To Evangelicals, it seems that homosexuality is…a “mortal” sin that steals one’s salvation (or rather, in the Protestant formulation that they think resolves the issue, but doesn’t – “proves they never had it”), until they repent and are absolved by the opinion of a holier-than-thou human member of the church.

pointing out the tragic irony that chambers is actually taking a more conservative and challenging position that ultimately is more culturally offensive than most fundamentalists, he writes ::

He is proclaiming the message that more and more homosexual believers seem to be coming to :: the drives themselves are not sinful, but their exercise goes against God’s design for the world, and so, while no easy fix can be offered to “cure” those drives, grace and self-control must be sought to remain celibate to the glory of God – like so many believers before us have. That will get the Left more mad than abusing the Bible to fine weird interpretations that elevate homosexuality to be a worse sin – interpretations that are ultimately easily written off.

lest the progressives get too excited, burkhart then goes on (in the next day’s post) to critique the left in their response to the conversation.

the Left has their own version of “homosexual choice” dogma, and they equally suppress any idea that goes against that. Contra both sides (which is my favorite sort of thing), most recently, studies have shown that sexuality is much more fluid than we originally thought, with many people drifting to different poles before settling into their sexuality.  Our experience of this is certainly not that of willful change or choice, nor is that what is psychologically happening, but more research is showing that it’s not as “fixed” as many on the Left want to proclaim.

carrying the discussion up a notch, burkhart takes on perhaps the most convincing argument from the left,

I’m going to say something that hopefully gives us all some pause : Even if you took out every single reference to homosexuality in the Bible, there would still be a clear theological basis for a sexual ethic based around heterosexual marital sexual monogamy.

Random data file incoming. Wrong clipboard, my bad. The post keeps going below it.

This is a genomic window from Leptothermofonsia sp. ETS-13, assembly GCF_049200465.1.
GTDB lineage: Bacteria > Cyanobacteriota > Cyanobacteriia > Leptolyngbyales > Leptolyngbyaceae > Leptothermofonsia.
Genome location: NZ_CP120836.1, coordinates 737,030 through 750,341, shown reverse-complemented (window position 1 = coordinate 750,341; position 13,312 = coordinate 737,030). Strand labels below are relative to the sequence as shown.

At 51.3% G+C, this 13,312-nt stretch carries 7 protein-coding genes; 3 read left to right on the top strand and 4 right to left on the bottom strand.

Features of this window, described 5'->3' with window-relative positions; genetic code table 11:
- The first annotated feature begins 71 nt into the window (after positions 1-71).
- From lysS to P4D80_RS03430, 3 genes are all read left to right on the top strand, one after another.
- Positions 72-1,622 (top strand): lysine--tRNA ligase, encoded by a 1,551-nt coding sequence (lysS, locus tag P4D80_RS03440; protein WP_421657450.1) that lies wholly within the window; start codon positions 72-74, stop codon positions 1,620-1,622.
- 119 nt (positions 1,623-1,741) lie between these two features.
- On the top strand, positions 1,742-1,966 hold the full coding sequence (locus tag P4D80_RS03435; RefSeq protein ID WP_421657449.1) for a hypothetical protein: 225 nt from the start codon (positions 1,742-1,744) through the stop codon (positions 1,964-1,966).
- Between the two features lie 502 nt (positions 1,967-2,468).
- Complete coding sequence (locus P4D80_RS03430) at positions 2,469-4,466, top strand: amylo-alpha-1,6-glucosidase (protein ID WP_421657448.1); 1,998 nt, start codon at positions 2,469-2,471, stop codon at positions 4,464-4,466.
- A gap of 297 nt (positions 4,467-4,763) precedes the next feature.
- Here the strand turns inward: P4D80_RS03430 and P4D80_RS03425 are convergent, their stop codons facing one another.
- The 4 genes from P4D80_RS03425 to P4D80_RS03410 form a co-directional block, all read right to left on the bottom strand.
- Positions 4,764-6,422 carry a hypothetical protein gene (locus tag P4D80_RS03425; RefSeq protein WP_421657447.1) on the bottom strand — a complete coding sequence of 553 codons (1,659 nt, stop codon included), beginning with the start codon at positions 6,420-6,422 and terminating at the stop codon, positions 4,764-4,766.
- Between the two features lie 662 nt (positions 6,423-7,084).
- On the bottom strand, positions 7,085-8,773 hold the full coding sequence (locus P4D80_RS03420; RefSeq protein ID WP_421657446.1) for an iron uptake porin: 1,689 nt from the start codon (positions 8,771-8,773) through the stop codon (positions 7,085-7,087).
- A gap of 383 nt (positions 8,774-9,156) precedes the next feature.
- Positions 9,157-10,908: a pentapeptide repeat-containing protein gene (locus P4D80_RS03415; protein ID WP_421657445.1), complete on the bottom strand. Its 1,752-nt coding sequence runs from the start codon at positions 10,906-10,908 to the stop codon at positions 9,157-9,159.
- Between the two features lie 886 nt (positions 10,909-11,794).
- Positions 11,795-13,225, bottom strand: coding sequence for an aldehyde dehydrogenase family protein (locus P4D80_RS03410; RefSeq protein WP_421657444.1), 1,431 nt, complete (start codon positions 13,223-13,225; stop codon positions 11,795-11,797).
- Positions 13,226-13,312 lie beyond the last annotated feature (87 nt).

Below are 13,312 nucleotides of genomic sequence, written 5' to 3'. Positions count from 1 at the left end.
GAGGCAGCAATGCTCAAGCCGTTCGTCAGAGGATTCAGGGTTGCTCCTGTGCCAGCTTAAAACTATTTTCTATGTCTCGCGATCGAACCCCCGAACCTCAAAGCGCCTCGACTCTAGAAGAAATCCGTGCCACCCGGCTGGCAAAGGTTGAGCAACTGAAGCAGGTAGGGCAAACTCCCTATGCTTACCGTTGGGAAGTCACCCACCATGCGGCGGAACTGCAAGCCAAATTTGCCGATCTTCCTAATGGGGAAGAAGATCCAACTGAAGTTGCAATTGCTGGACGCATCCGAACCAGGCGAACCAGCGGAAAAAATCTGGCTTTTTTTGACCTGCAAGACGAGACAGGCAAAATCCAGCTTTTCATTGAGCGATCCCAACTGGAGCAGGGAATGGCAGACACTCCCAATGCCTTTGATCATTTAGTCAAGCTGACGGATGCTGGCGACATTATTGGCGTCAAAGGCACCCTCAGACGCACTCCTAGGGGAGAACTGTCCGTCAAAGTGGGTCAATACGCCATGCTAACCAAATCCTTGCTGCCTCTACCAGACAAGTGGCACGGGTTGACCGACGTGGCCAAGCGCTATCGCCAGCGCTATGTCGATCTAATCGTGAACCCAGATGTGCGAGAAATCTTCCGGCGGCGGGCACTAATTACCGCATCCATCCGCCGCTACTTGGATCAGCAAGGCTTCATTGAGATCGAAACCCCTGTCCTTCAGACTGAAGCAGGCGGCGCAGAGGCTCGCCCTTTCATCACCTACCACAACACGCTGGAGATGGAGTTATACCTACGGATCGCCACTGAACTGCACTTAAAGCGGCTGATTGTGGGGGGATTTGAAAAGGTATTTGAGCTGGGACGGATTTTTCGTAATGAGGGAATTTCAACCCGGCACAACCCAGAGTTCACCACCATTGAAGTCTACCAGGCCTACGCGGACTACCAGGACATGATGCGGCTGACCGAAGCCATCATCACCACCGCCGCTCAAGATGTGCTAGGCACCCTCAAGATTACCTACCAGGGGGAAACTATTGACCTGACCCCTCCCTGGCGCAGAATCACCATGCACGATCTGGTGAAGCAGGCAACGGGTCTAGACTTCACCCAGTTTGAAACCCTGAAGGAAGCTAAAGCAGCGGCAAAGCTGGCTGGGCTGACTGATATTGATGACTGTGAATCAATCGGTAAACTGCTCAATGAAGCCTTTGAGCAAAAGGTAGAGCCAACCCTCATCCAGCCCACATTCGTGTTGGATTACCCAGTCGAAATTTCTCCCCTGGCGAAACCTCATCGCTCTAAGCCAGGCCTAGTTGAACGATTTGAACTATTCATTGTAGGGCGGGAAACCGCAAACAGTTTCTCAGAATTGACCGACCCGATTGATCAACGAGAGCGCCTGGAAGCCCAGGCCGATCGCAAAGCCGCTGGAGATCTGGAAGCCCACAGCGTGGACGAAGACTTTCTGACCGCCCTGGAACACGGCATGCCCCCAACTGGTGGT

clarifying that this certainly does not give license to an ethic of anti-homosexuality, he suggests the concept of ‘homosexual behavior not being the fullest of God’s intended design for sexuality has been around a lot longer than naive fundamentalist proof-texting.’

It’s not about a few verses in Leviticus or Romans.

It’s bigger than that.

further encouraging his readers to think theologically and christianly about each issue (including conversion therapy and gay marriage) burkhart makes the following transparent statement about where he finds himself on the issues ::

On a more general cultural and theological level, I fully support the rights of homosexuals to marry and have full legal protections under the law.  But, I also believe in the absolute freedom of churches to not have to go against their consciences in light of this – whether that be in the area of offering up their sacred spaces, offering their ministers to conduct services, or clearly communicating their beliefs about where they stand on these issues.

as he continues, burkhart makes the following declaration that i find quite helpful  ::

 Long-story-short, the church’s primary biblically-revealed task when it comes to its corporate sexual life, talk and behavior should be marked by cultivating healthy heterosexual marriages and communities embracing celibate individuals, more than about cultivating antagonism against alternative sexual expressions.

and there you have it.  to read more of paul burkhart’s thoughts, check out his blog. in the meantime…

what do you think?

was burkhart’s critique balanced and fair in your opinion?

do you find his position refreshing? frustrating? infuriating?  why?